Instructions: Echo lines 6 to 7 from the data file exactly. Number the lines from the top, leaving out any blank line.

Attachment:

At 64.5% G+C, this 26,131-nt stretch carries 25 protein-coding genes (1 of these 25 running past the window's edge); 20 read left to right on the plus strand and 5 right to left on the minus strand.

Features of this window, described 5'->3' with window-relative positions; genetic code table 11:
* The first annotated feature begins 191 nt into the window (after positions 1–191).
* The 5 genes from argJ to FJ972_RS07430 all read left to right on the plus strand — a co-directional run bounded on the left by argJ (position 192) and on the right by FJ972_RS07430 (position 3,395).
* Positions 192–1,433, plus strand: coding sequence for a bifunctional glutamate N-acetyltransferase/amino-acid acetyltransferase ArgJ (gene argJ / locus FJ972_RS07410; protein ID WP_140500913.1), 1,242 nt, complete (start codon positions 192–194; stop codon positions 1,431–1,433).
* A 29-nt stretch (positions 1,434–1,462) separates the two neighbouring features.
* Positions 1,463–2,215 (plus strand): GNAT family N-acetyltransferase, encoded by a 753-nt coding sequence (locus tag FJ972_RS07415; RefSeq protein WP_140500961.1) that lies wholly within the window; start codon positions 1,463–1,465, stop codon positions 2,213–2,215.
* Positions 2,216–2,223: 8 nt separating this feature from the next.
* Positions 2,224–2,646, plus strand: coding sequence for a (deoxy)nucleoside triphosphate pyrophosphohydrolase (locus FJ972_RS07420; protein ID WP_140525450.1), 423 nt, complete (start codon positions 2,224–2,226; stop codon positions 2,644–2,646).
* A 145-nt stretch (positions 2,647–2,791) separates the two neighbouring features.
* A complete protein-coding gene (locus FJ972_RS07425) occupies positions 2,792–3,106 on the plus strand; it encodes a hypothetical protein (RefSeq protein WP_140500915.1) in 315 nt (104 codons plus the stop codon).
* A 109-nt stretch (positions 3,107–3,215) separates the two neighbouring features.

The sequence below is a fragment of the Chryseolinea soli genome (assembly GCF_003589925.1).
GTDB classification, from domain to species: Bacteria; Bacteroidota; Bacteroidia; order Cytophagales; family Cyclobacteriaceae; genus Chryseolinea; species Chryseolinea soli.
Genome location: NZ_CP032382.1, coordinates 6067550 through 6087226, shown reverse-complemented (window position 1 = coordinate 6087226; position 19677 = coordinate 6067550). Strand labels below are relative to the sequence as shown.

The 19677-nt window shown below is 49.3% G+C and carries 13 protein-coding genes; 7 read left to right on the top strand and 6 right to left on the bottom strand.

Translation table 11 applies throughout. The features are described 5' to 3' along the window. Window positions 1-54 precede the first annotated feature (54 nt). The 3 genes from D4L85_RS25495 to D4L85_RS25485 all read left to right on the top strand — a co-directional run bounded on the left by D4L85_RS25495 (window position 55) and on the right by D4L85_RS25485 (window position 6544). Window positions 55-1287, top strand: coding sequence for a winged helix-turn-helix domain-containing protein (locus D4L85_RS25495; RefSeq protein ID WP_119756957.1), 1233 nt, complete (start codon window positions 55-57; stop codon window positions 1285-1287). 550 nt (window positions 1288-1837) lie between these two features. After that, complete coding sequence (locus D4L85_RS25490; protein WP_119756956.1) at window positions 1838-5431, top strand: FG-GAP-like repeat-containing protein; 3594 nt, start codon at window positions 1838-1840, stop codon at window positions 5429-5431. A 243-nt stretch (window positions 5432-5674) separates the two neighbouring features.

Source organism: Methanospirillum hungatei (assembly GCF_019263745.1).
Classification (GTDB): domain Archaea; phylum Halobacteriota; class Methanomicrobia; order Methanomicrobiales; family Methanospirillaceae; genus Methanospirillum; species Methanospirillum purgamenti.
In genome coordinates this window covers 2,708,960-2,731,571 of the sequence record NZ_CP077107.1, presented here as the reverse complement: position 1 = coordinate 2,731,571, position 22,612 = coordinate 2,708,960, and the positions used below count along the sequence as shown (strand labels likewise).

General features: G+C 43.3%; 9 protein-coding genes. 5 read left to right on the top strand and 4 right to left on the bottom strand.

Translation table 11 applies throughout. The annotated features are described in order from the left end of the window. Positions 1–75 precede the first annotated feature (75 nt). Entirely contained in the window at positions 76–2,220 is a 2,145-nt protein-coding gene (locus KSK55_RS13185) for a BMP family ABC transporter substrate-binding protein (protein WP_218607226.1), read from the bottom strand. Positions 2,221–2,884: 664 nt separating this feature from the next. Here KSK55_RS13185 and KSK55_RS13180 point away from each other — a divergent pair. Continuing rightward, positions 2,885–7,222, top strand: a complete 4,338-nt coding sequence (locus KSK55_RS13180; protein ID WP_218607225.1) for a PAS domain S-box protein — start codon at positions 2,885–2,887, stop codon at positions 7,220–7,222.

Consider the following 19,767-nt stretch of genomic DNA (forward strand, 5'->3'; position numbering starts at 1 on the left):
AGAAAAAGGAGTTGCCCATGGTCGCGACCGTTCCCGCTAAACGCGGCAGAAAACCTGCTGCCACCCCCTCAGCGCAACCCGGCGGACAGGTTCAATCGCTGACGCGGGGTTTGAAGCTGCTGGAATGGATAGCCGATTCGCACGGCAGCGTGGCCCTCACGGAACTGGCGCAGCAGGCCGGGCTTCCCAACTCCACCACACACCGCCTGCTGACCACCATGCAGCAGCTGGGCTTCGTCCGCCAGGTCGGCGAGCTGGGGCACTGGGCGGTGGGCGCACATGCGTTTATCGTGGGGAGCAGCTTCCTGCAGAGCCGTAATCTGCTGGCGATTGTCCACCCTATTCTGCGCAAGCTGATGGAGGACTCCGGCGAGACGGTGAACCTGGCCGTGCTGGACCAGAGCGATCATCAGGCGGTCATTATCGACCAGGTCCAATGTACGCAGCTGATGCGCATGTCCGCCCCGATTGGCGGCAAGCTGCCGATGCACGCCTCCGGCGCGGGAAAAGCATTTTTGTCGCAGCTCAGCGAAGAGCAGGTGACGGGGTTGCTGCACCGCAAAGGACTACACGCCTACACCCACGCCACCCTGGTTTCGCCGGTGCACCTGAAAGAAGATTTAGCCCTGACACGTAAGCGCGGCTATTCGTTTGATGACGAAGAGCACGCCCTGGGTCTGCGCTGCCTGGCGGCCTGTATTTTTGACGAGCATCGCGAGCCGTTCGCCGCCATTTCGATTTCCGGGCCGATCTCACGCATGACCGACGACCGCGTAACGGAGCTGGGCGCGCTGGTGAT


* A 29-nt stretch (positions 1,434–1,462) separates the two neighbouring features.
* Positions 1,463–2,215 (plus strand): GNAT family N-acetyltransferase, encoded by a 753-nt coding sequence (locus tag FJ972_RS07415; RefSeq protein WP_140500961.1) that lies wholly within the window; start codon positions 1,463–1,465, stop codon positions 2,213–2,215.